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Josef Koudelka:  the theatrics of life

Dec 18, 2013

Josef Koudelka: the theatrics of life

by John L. Tran

Wild white hair and beard, but dressed in a drab, olive shirt and combat jacket, Josef Koudelka is like a guerrilla Father Christmas. Wearing scuffed shoes, and with a roughly unceremonious joviality, the Czech photographer appears uncomfortable being stalked around his exhibition by dozens ...

The noisy posters of the silent 1920s

Dec 11, 2013

The noisy posters of the silent 1920s

by C.B. Liddell

When the Communists seized control of Russia in late 1917, they found themselves in a difficult position. According to Marxist theory, the revolution should have happened hundreds of miles further west in one of the more industrialized countries, such as Britain or Germany, with ...

Somewhere between art and craft lies the beauty of Satoshi Someya

Dec 11, 2013

Somewhere between art and craft lies the beauty of Satoshi Someya

by Matthew Larking

Satoshi Someya has produced a cerebrally engaging and visually alluring exhibition. His “Digesting Decoration” positions him among the most significant contemporary lacquer artists working today. The primary concern is with “use,” as in the particularly utilitarian function of craft, as opposed to the ostensible ...

Recalling nature's fury abstractly in oils

Dec 10, 2013

Recalling nature's fury abstractly in oils

by Edward M. Gómez

As someone who was born and brought up in Bosnia, educated in Germany and is now based in New York, why should artist Amer Kobaslija have reacted as passionately as he did on hearing about the earthquake and the tsunami that struck Japan’s Tohoku ...

Trapped by human society

Dec 4, 2013

Trapped by human society

by Matthew Larking

Osaka-born Tetsumi Kudo’s oeuvre has been the subject of a number of major international retrospectives since his death in 1990, and these indicate the artist’s increasing postwar historical significance. The current National Museum of Art, Osaka retrospective is magisterial. With more than 600 pages, ...

A modern view of a neglected Impressionist

Dec 4, 2013

A modern view of a neglected Impressionist

by C.B. Liddell

The French painter Gustave Caillebotte has suffered more than most from the fact that he wasn’t Monet, Manet, or Renoir. As one of the second-ranking Impressionists, he has long been in the shadow of these more famous names with which his career is associated. ...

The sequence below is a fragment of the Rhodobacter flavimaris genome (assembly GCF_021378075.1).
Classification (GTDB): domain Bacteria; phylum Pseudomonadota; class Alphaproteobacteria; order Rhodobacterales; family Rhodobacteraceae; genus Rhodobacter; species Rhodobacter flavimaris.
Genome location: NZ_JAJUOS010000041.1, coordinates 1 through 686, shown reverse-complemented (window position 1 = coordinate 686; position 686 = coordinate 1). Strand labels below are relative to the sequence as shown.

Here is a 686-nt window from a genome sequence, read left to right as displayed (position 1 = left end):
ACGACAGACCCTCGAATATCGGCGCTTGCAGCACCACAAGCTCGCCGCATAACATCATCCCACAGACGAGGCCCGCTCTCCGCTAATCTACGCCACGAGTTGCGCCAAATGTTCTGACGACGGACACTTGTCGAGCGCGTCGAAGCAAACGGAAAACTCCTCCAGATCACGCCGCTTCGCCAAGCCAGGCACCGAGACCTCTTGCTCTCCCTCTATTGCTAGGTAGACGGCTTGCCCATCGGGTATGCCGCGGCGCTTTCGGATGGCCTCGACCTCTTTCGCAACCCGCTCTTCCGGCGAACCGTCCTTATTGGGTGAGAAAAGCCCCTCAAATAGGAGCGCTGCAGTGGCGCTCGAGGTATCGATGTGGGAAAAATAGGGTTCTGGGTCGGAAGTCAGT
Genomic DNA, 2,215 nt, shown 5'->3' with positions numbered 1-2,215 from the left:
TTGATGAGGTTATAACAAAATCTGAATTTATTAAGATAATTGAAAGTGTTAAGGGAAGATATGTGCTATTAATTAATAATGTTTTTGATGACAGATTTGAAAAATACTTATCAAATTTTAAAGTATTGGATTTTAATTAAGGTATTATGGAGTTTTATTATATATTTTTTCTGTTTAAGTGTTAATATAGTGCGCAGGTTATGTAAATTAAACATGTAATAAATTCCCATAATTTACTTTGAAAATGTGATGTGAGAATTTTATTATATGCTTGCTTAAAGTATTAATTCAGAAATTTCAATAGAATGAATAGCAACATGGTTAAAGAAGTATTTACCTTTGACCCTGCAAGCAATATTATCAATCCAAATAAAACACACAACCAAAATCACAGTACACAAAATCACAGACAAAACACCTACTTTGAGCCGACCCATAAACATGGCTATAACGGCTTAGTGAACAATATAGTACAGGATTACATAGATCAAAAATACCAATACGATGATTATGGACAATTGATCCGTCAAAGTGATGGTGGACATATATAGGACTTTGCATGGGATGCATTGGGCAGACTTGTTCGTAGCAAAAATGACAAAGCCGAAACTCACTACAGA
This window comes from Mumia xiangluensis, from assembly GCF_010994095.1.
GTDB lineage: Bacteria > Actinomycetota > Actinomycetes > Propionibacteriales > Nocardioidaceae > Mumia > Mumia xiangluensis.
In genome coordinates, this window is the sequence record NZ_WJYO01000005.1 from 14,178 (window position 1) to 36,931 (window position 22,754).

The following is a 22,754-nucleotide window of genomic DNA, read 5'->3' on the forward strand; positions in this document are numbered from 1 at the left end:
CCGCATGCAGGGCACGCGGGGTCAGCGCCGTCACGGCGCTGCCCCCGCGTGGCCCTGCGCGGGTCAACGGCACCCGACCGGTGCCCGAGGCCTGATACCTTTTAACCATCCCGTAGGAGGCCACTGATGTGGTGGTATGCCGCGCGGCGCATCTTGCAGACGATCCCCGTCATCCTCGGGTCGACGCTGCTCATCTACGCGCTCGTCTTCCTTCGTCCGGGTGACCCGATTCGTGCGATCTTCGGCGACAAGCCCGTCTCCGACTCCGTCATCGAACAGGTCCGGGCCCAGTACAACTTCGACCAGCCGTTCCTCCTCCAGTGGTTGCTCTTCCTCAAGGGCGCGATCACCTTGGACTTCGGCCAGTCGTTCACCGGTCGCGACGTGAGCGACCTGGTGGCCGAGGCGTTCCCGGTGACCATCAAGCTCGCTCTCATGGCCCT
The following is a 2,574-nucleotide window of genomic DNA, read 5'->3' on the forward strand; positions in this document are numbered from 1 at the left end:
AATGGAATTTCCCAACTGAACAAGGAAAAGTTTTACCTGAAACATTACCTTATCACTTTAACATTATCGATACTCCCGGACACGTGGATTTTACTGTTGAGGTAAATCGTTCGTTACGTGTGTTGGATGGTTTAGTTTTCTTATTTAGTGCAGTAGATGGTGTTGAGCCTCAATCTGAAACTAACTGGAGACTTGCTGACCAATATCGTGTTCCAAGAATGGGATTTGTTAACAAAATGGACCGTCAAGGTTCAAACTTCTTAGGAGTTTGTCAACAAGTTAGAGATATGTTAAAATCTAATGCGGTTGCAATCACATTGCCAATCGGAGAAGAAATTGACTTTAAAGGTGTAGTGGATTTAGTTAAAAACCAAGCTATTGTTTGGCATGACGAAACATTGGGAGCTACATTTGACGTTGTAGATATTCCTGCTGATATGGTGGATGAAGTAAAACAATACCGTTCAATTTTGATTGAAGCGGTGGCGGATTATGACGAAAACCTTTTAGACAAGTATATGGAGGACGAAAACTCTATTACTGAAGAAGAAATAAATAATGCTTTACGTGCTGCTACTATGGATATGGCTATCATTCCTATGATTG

The Imperial Household of tradition

Nov 27, 2013

The Imperial Household of tradition

by Matthew Larking

The catalog for The National Museum of Modern Art, Kyoto’s exhibition, “Treasures of the Imperial Collection: The Quintessence of Modern Japanese Art,” tells us that this “sublime collection of resplendent masterpieces shines brilliantly in the history of modern Japanese art.” The collection, represented here ...

Tea bowls, simple emblems of power

Nov 20, 2013

Tea bowls, simple emblems of power

by Yoko Haruhara

“Ido Tea Bowls: Treasured Possessions of Muromachi Daimyo,” currently showing at the Nezu Museum, presents an array of 72 rare tea bowls that were once owned by renowned warlords, tea masters and Buddhist temples. Produced by country potters in kilns in Korea’s South Kyungsang ...

The Charles in Charlie Brown

Nov 20, 2013

The Charles in Charlie Brown

by Patrick ST. Michel

The advertising surrounding “Ever and Never: The Art of Peanuts” focuses on the cutest character from the classic American comic strip. So much so, promotions for this exhibition at the Mori Arts Center Gallery has been dubbed the “Snoopy Exhibit,” a title that also ...

The politics behind Japan's modern era of proletarian art

Nov 13, 2013

The politics behind Japan's modern era of proletarian art

by Matthew Larking

“Art and Literature in Japan 1926-1936″ follows the close of the Taisho Era (1912-1926), which was characterized by democracy, artistic experimentation and widespread social self-absorptions by the citizenry in new fashions such as the “beach pajama” outfits of “modern” girls. The successive Showa Era ...